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California Sanctuary State Bill Changed; Sheriffs Remain Opposed

SACRAMENTO (AP) -- California sheriffs said Tuesday they remain opposed to legislation that would put new restrictions on their interactions with federal immigration authorities despite changes demanded by Gov. Jerry Brown that significantly scaled back the bill's reach.

California police chiefs, meanwhile, dropped their opposition saying their concerns were addressed. Sheriffs, who oversee jails, said the updated bill will preserve many important powers for them but could still endanger the public by limiting their ability to cooperate with immigration agents looking to deport people being released from custody.

"We're passing laws to not communicate with other governmental agencies and I just struggle with that," Kings County Sheriff David Robinson, a vocal critic of the bill, told The Associated Press. "I'm still adamantly opposed to the bill. It does nothing to protect immigrants, whether legal or illegal. It only protects criminals."

The bill, SB54, was introduced in the aftermath of President Donald Trump's election as California Democrats looked to protect immigrants fearing the new Republican president would ramp up a deportation dragnet.

The final version prohibits law enforcement officials from asking about a person's immigration status or participating in immigration enforcement efforts. The bill prohibits law enforcement officials from being deputized as immigration agents or arresting people on civil immigration warrants. It would allow immigration agents to interview people in custody, though they can no longer have permanent office space in jails.

In its statement, the sheriffs association said law-enforcement agencies don't do most of that anyway.

"There's so much in this bill that prohibits us from doing stuff we already don't do," Kern County Sheriff Donny Youngblood, another outspoken critic, said in a phone interview. "It's a horrible bill that is now made where it has a minimal impact on my county."

Cynthia Buiza, executive director of the California Immigrant Policy Center, acknowledged local law enforcement may already be following many of the bill's provisions but that it was significant to enshrine them in law.

"It's not perfect but there are some reassuring things," she said Tuesday. "This is a step in the right direction."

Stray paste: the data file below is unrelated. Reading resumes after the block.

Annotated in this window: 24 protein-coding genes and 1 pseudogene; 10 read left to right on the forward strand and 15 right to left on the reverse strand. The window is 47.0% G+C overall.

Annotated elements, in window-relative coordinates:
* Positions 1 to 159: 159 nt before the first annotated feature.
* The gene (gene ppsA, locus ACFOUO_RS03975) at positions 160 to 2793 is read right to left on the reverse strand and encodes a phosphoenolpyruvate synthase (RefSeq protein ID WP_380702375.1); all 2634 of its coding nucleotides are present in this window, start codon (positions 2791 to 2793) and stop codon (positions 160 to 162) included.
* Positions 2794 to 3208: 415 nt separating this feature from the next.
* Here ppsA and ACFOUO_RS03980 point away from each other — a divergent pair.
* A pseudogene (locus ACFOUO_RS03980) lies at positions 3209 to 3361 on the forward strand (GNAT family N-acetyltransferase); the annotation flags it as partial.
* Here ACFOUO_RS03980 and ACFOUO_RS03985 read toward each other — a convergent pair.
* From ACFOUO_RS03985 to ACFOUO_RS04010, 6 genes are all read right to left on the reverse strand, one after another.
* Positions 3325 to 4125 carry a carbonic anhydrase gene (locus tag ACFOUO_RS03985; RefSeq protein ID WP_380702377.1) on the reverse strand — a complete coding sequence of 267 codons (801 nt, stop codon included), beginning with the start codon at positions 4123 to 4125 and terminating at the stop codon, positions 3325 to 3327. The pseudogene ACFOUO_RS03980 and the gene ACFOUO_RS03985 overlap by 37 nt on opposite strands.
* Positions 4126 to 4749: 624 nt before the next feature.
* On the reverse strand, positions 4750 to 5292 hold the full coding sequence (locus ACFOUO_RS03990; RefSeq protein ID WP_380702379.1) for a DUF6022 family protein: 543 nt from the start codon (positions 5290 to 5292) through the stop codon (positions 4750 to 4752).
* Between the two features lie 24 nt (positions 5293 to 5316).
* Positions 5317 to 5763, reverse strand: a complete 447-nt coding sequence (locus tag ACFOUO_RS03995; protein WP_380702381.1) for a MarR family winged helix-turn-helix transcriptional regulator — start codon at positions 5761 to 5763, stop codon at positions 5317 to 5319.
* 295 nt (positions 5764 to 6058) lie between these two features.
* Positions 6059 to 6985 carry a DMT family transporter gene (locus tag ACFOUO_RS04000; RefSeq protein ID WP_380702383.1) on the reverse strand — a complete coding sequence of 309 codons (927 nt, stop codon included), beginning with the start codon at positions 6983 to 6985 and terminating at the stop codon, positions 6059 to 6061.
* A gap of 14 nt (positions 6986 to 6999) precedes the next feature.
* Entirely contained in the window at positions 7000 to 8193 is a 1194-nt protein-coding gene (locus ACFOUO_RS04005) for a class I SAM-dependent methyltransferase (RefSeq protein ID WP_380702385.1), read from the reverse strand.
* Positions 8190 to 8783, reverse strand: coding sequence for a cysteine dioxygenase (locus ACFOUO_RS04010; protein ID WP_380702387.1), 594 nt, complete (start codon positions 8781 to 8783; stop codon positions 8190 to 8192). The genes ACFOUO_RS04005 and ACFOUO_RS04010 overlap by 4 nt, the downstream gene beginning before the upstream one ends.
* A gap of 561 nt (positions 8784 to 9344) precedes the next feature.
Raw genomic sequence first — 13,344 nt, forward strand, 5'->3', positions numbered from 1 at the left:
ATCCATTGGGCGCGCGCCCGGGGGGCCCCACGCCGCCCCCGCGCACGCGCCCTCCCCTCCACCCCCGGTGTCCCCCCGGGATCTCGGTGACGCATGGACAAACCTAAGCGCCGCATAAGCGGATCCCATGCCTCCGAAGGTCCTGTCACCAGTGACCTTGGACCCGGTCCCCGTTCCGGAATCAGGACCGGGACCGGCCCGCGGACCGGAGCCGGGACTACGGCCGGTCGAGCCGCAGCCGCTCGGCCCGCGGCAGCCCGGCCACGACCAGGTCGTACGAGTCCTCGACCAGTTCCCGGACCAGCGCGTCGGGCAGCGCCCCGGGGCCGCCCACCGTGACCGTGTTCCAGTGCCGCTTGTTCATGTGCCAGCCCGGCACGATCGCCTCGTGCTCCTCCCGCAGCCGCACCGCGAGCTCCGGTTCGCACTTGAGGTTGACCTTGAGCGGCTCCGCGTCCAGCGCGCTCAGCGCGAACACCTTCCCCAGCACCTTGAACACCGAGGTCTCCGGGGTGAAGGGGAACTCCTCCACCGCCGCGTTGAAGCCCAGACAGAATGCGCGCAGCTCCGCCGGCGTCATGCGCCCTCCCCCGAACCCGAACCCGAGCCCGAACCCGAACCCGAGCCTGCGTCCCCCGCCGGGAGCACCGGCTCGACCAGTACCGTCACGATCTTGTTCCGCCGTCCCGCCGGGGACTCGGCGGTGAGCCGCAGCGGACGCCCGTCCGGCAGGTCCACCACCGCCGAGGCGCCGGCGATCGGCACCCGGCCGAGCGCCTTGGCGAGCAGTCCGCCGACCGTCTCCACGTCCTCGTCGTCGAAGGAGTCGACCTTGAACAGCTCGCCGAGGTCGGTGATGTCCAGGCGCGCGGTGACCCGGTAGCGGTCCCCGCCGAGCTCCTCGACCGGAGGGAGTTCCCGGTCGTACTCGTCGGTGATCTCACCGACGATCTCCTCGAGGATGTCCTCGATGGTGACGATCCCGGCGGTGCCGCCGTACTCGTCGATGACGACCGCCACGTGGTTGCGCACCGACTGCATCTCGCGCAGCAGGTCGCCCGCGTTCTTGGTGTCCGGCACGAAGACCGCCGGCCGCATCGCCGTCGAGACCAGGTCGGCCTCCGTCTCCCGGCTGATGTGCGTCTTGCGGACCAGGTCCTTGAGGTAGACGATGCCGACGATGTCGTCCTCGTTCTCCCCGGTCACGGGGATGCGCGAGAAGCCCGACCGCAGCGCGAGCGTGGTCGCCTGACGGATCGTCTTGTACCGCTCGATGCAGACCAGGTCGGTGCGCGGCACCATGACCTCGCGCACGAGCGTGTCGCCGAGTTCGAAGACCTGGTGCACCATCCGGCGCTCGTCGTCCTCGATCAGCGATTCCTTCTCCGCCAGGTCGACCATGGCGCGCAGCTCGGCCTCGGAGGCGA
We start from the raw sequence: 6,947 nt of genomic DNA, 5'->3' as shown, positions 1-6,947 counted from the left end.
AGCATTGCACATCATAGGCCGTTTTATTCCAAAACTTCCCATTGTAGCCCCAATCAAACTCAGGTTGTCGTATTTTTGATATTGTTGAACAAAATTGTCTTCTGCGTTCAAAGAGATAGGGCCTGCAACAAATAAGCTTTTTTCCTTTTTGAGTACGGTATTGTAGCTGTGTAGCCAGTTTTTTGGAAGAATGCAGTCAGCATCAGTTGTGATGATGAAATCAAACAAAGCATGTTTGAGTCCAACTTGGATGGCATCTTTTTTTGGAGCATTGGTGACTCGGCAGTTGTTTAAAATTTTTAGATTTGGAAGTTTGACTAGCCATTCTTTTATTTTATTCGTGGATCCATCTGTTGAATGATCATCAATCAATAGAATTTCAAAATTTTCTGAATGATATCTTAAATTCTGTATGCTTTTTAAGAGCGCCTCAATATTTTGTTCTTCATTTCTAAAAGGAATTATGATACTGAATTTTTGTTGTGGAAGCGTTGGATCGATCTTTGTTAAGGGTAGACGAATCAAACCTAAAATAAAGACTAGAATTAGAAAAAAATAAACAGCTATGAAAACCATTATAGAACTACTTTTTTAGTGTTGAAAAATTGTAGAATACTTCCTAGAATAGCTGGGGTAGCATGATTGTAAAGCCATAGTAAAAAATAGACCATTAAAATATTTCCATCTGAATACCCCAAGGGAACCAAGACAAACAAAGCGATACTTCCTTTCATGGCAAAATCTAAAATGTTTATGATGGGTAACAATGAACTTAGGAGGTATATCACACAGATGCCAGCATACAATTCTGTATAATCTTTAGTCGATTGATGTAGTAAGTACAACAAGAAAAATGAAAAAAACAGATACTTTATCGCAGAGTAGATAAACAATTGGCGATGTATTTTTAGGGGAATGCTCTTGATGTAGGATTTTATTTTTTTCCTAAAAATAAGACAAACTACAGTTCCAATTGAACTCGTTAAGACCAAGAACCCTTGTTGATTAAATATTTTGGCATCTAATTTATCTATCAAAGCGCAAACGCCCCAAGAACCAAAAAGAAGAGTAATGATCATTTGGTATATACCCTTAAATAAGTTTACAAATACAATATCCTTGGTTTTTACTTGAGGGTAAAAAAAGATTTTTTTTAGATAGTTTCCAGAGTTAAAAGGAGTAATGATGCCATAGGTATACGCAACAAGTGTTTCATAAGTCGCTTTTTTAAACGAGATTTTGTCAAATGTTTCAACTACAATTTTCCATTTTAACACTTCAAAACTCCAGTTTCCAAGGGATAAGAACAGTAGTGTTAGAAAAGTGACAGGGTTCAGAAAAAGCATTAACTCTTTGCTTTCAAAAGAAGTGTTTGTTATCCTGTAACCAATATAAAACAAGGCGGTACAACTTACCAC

The bill, written by Senate President Pro Tem Kevin de Leon, D-Los Angeles, originally would have severely limited the authority for law enforcement officers to cooperate and share information with immigration agents.

With changes announced Monday, which won Brown's support for the legislation, it will now allow local officers to transfer immigrants to federal authorities if they've been convicted of one of some 800 crimes, mostly felonies or misdemeanors that can be charged as felonies.

U.S. Immigration and Customs Enforcement agents will also be allowed to access state law enforcement databases — something de Leon sought to prohibit in his original proposal.

Immigrant advocacy groups lobbied hard for the bill and pressured de Leon not to water it down, but they've cheered the compromise bill. In announcing the agreement with Brown, DeLeon's office issued statements of support from many immigrant advocacy groups. Pablo Alvarado, executive director of the National Day Laborer Organizing Network, said the new version "constitutes a victory for migrants."

Thomas A. Saenz, president and general counsel of the Mexican American Legal Defense and Educational Fund, said the bill was a "timely and important step" toward divorcing the state from immigration enforcement and "will serve to protect communities throughout California."

The bill is expected to be considered in the Assembly and Senate on Friday.

Meanwhile, Brown and top lawmakers announced Tuesday that they plan to spend $30 million helping young immigrants with legal services and college financial aid.

The announcement comes in response to President Donald Trump's decision to end a program that gives temporary protection from deportation to people brought to the country illegally as children or by parents who overstayed visas.

© Copyright 2017 The Associated Press. All Rights Reserved. This material may not be published, broadcast, rewritten or redistributed.

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